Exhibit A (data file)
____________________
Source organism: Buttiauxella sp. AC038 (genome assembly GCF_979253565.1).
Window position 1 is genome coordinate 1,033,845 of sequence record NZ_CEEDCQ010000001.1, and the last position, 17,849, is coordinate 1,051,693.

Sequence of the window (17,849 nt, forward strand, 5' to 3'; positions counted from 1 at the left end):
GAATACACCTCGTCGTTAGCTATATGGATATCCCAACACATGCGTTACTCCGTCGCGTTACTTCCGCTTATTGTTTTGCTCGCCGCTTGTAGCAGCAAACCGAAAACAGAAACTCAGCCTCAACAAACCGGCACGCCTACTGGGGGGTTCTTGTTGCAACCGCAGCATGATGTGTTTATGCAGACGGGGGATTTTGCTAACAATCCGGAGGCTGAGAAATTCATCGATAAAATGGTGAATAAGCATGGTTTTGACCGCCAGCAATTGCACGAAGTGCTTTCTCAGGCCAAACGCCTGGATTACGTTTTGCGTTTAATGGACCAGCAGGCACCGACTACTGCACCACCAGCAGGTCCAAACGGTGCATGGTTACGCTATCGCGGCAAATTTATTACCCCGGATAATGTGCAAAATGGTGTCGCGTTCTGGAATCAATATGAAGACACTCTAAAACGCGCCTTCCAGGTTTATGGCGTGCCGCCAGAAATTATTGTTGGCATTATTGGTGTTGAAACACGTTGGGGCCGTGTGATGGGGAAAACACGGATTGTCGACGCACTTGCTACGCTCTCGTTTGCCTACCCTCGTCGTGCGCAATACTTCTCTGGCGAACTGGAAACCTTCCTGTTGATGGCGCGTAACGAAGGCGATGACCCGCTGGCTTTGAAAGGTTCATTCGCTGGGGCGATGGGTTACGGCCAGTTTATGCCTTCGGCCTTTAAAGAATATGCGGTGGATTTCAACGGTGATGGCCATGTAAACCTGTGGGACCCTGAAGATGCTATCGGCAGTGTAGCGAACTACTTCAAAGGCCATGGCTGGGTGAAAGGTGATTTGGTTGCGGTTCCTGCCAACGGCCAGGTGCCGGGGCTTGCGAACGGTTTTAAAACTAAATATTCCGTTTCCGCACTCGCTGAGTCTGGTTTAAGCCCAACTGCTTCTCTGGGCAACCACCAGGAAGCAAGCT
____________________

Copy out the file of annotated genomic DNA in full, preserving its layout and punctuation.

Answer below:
Source organism: Buttiauxella sp. AC038 (genome assembly GCF_979253565.1).
Window position 1 is genome coordinate 1,033,845 of sequence record NZ_CEEDCQ010000001.1, and the last position, 17,849, is coordinate 1,051,693.

Sequence of the window (17,849 nt, forward strand, 5' to 3'; positions counted from 1 at the left end):
GAATACACCTCGTCGTTAGCTATATGGATATCCCAACACATGCGTTACTCCGTCGCGTTACTTCCGCTTATTGTTTTGCTCGCCGCTTGTAGCAGCAAACCGAAAACAGAAACTCAGCCTCAACAAACCGGCACGCCTACTGGGGGGTTCTTGTTGCAACCGCAGCATGATGTGTTTATGCAGACGGGGGATTTTGCTAACAATCCGGAGGCTGAGAAATTCATCGATAAAATGGTGAATAAGCATGGTTTTGACCGCCAGCAATTGCACGAAGTGCTTTCTCAGGCCAAACGCCTGGATTACGTTTTGCGTTTAATGGACCAGCAGGCACCGACTACTGCACCACCAGCAGGTCCAAACGGTGCATGGTTACGCTATCGCGGCAAATTTATTACCCCGGATAATGTGCAAAATGGTGTCGCGTTCTGGAATCAATATGAAGACACTCTAAAACGCGCCTTCCAGGTTTATGGCGTGCCGCCAGAAATTATTGTTGGCATTATTGGTGTTGAAACACGTTGGGGCCGTGTGATGGGGAAAACACGGATTGTCGACGCACTTGCTACGCTCTCGTTTGCCTACCCTCGTCGTGCGCAATACTTCTCTGGCGAACTGGAAACCTTCCTGTTGATGGCGCGTAACGAAGGCGATGACCCGCTGGCTTTGAAAGGTTCATTCGCTGGGGCGATGGGTTACGGCCAGTTTATGCCTTCGGCCTTTAAAGAATATGCGGTGGATTTCAACGGTGATGGCCATGTAAACCTGTGGGACCCTGAAGATGCTATCGGCAGTGTAGCGAACTACTTCAAAGGCCATGGCTGGGTGAAAGGTGATTTGGTTGCGGTTCCTGCCAACGGCCAGGTGCCGGGGCTTGCGAACGGTTTTAAAACTAAATATTCCGTTTCCGCACTCGCTGAGTCTGGTTTAAGCCCAACTGCTTCTCTGGGCAACCACCAGGAAGCAAGCT